11 steps to help set yourself up for success
If you’ve set yourself some personal goals for the new year, these tips could be the inspiration you need to start making a positive long term change in your life.
I’m lucky enough in my job to meet and talk to hundreds of people every year about their health and wellness goals.
Many of us know what we should be doing, but how to do it, and how to do it in the long term, is where people can get a little stuck.
Think about what it is that you want to achieve this year. What does the healthier version of you look like? More well rested? More connected to friends and family? Fitter? Get your mind ticking over and start to set yourself up for success with these tips:
1. Connect to your purpose
Why is it important that you achieve this goal? Then once you’ve asked yourself why, ask yourself why again and again until you drill down to the real reason you want to make a change. The more you understand your true motivation, the more likely you are to succeed.
2. Think very very small
We can lose motivation and feel overwhelmed by big goals that feel unachievable. Trying to change everything at once very rarely works long term. Start with a mini version of a big goal that you could literally start doing today. Then focus on repeating that behaviour every single day. If we do something often enough, eventually it will happen automatically without much thought or effort. Repetition is the only thing that re-wires our brain, so focus on consistency first. It takes about 66 days for a behaviour to become habit. For example, if you want to be able to do 100 push ups, just do one push up every single day to start with. It’s like brushing your teeth, something you do every day that you probably don’t think much about now.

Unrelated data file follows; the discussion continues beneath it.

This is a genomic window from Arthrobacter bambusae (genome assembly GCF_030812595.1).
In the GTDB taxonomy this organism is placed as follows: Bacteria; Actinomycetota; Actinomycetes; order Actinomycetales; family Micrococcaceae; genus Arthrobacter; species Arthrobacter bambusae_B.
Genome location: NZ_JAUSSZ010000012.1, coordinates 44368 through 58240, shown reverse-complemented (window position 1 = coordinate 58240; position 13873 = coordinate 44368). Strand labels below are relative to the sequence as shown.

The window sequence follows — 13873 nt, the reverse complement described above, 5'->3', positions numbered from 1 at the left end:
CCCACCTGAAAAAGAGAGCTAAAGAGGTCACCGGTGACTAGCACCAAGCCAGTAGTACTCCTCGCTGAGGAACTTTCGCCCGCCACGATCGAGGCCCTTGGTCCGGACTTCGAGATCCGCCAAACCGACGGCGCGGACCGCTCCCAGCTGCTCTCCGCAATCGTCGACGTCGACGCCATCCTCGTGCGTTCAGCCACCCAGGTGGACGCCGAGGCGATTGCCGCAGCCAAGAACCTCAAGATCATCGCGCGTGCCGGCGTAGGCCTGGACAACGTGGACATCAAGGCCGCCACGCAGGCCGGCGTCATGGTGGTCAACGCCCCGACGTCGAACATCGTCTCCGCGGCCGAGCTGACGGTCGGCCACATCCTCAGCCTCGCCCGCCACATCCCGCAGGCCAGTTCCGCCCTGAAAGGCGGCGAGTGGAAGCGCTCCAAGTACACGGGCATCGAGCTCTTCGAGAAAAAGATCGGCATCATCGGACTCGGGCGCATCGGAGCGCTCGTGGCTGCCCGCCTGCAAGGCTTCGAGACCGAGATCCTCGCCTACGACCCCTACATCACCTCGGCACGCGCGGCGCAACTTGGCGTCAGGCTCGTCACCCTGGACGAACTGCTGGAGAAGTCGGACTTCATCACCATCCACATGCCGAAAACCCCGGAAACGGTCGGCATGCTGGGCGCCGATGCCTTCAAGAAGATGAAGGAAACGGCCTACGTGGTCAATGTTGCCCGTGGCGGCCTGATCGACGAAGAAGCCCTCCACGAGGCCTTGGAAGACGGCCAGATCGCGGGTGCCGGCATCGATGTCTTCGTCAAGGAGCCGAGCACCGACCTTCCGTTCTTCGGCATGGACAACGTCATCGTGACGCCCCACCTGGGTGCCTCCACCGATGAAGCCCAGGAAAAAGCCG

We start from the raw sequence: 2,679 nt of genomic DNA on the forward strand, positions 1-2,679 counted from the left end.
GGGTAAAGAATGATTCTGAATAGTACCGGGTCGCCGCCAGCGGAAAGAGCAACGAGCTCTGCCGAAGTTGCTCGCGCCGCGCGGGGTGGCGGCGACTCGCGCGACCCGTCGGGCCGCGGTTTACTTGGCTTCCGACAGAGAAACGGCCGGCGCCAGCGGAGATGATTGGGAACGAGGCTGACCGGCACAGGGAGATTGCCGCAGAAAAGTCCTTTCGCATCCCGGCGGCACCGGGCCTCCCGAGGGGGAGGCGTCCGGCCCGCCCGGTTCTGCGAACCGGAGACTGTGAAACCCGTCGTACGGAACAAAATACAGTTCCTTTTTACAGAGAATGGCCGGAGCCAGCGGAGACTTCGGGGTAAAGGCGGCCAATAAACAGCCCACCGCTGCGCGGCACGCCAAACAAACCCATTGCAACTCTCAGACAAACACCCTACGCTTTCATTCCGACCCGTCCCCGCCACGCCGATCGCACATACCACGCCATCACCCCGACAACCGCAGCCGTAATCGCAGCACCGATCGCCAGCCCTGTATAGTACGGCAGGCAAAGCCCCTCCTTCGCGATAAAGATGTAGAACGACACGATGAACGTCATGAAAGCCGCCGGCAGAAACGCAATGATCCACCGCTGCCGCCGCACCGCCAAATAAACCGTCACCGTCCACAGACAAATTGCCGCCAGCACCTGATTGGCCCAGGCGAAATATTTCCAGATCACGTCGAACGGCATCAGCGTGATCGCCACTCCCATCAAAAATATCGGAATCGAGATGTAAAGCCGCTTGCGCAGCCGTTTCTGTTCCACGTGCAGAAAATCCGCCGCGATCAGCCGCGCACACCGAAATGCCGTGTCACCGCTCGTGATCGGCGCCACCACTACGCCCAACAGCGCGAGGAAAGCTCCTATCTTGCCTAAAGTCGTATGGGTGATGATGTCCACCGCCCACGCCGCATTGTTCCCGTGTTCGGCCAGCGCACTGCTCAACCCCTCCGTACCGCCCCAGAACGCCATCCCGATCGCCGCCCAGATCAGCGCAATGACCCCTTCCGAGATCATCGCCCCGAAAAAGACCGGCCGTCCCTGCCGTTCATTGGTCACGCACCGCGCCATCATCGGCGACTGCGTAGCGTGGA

3. Get support.
This could be a professional or a friend or family member.
4. Focus on the behaviours, not the outcome.
You can’t control how much weight you will lose each month, but you can control your behaviours. Focus on what you can control to help you maintain a positive mindset.
5. Store food strategically.
Keep healthy unprocessed foods conveniently close by and easy to access: fruit on the bench, pre-cooked stir fries in the freezer and healthy snacks in your bag, car or desk.
6. Remove temptation
Get rid of needless temptation and manage stress. After all, we only have a finite amount of will power.
Don’t underestimate the power of sleep. It repairs our body, strengthens our immune system, and helps us to be emotionally stable. Prioritise sleep.
8. Identify your triggers
It could be that you always open a bottle of wine once the kids are asleep, or a biscuit with a cup of tea after dinner and you don’t even stop to think whether you really want it or not.
9. Identify your barriers
While you’re thinking about triggers, identify your barriers. Once you’ve worked out what has gotten in the way in the past (lack of time?) you can put a plan in place to directly address it.
10. Adjust your serving size
We usually eat about 80 per cent of what is put in front of us. This is how serving size is directly related to how much we eat. We eat 44 per cent more from big containers. If weight loss is a focus for you, serve less food for yourself. You can always go back for seconds 20 minutes later if you’re still truly hungry.
11. Be kind to yourself
Remember that progress is very rarely a straight line, it dips up and down but over time heads in the right direction. It also takes time. Don’t beat yourself up. The goal should focus on improvement, not perfection.
If you’ve got an hour up your sleeve while you’re relaxing on the beach this summer- check out this webinar on behaviour change. There are a few things that really hit home for me!